Google Buys A Mobile Patent Defense And More

Google officially announced this morning that they are purchasing Motorola Mobility. First, this is a huge acquisition in the mobile industry with a purchase price of about $12.5 billion. This purchase is very interesting in a few different ways. The official announcement has some interesting information as well. There is the obvious patent defense purchase:

We recently explained how companies including Microsoft and Apple are banding together in anti-competitive patent attacks on Android. The U.S. Department of Justice had to intervene in the results of one recent patent auction to “protect competition and innovation in the open source software community” and it is currently looking into the results of the Nortel auction. Our acquisition of Motorola will increase competition by strengthening Google’s patent portfolio, which will enable us to better protect Android from anti-competitive threats from Microsoft, Apple and other companies.

But Motorola is obviously much more than just a patent collection. They are a mobile hardware manufacturer. In particular, they make mobile phones that use Android. There is a quote that infers some future changes to how Android is released and what phone is the “Google phone”:

The combination of Google and Motorola will not only supercharge Android, but will also enhance competition and offer consumers accelerating innovation, greater choice, and wonderful user experiences.

Basically, if Google can use the hardware team from Motorola, there is no need to try and work with a third party to create the “reference implementation” phone. There could be a Motorola device, maybe even in the Droid brand, that becomes the next official Google phone. Google has wanted to get into hardware in the consumer space, so having a mobile phone division makes a lot of sense.

Not only did they buy phone hardware, but they furthered their push into the consumer’s home:

Motorola is also a market leader in the home devices and video solutions business. With the transition to Internet Protocol, we are excited to work together with Motorola and the industry to support our partners and cooperate with them to accelerate innovation in this space.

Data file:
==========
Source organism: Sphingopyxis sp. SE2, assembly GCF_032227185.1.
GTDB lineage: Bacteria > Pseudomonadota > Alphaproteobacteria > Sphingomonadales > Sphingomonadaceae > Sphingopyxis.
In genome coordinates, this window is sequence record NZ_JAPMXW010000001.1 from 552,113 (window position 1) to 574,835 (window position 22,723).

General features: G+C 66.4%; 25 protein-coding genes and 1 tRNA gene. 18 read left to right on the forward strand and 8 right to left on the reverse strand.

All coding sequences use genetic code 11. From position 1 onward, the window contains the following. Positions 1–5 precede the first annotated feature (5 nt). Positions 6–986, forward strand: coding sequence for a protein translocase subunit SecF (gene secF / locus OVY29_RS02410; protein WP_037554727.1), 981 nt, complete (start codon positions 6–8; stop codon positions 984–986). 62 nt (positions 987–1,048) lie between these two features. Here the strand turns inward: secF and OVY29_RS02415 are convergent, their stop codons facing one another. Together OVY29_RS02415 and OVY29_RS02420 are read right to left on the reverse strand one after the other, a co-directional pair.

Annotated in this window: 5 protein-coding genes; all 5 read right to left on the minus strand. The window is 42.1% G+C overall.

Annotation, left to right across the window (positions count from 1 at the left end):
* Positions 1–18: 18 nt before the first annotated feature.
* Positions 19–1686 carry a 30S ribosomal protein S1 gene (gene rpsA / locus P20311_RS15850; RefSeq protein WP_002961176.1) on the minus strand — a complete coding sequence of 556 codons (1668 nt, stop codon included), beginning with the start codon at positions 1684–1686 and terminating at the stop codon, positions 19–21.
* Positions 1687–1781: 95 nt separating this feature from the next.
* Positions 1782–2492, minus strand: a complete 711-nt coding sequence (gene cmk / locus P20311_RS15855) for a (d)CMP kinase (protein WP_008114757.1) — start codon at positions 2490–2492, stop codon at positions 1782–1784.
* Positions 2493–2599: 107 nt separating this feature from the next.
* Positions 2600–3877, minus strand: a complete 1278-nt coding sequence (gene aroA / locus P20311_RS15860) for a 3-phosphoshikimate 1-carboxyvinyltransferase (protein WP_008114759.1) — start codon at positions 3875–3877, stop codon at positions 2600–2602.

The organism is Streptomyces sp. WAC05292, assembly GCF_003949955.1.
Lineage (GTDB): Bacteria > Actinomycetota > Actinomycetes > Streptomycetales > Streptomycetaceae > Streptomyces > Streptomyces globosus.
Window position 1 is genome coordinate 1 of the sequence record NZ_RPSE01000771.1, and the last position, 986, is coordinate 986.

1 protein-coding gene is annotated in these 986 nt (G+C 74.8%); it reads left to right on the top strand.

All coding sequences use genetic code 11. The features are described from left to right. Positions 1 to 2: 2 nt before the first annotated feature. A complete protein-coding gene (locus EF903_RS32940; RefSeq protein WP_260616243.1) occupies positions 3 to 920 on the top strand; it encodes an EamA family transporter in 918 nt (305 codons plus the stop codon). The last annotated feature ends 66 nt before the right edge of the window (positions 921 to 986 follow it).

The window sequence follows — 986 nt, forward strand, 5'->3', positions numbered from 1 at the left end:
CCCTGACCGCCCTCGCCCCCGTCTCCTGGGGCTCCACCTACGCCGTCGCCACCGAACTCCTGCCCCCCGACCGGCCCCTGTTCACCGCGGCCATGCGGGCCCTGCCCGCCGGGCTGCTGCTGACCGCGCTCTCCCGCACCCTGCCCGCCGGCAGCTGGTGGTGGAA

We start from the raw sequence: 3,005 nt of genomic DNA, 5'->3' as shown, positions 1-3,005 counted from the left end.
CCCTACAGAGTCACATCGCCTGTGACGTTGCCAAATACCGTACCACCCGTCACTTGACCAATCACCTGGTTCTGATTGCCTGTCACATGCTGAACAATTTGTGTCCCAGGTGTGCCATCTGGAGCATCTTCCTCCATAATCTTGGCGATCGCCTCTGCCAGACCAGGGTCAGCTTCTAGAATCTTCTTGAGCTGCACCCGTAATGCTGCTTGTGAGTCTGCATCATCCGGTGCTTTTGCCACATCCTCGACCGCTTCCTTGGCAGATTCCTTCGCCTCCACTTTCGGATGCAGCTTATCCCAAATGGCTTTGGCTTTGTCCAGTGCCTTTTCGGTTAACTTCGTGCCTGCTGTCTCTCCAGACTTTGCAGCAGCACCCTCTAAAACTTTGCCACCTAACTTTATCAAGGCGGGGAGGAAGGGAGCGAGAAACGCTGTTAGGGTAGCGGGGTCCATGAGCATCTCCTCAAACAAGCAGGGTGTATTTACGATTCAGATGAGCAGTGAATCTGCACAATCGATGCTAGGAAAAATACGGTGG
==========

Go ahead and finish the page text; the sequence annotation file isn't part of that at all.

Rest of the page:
So, they get a proven provider of consumer devices and they get to sneak into your living room, possibly with more commitment than before. Don’t forget, Motorola has already released a tablet device, and the Atrix which can be docked and become an Android laptop. One question that arises is what happens to the current partners? HTC developed the first Google Phone, the Nexus One and Samsung developed the Nexus S. Do these partnerships disappear because of the Motorola purchase? Google will need to tread lightly here, otherwise those partners could decide that a different platform is in their best interests.

Overall, this acquisition gives Google some things that they have desired for some time. The mobile patent collection definitely gives them some help in the coming battles with Microsoft and Apple. The mobile phones give them a family of devices to test and develop Android on. They also get tablets to play with and any other home consumer devices that Motorola has developed over the years. I would expect that GoogleTV should see a significant boost in attention given that Motorola develops consumer devices as well as cable boxes for many providers.

This may have sounded like a patent defense acquisition, but Google also gets a nice collection of mobile consumer devices. Things just got a little more interesting.

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2 thoughts on “Google Buys A Mobile Patent Defense And More

  1. Their challenges are going to be:

    1. Keeping their partners (HTC, LG, Samsung, etc) happy. They need to keep them all on board with Android.
    2. Integrating 19,000 new employees. That kind of growth (over 60%) can be challenging.

    Like you said, it will definitely be more interesting.


    1. Alvin

      Keeping the partners happy will definitely be interesting. So far, there have been several quotes from these partners stating they are happy that Google is going to defend Android in the patent fight. Given that Motorola Mobility is going to be a separate business unit, integration may not be as bad. There will probably be some high costs during the integration, but if they really are that separate it could work out well.


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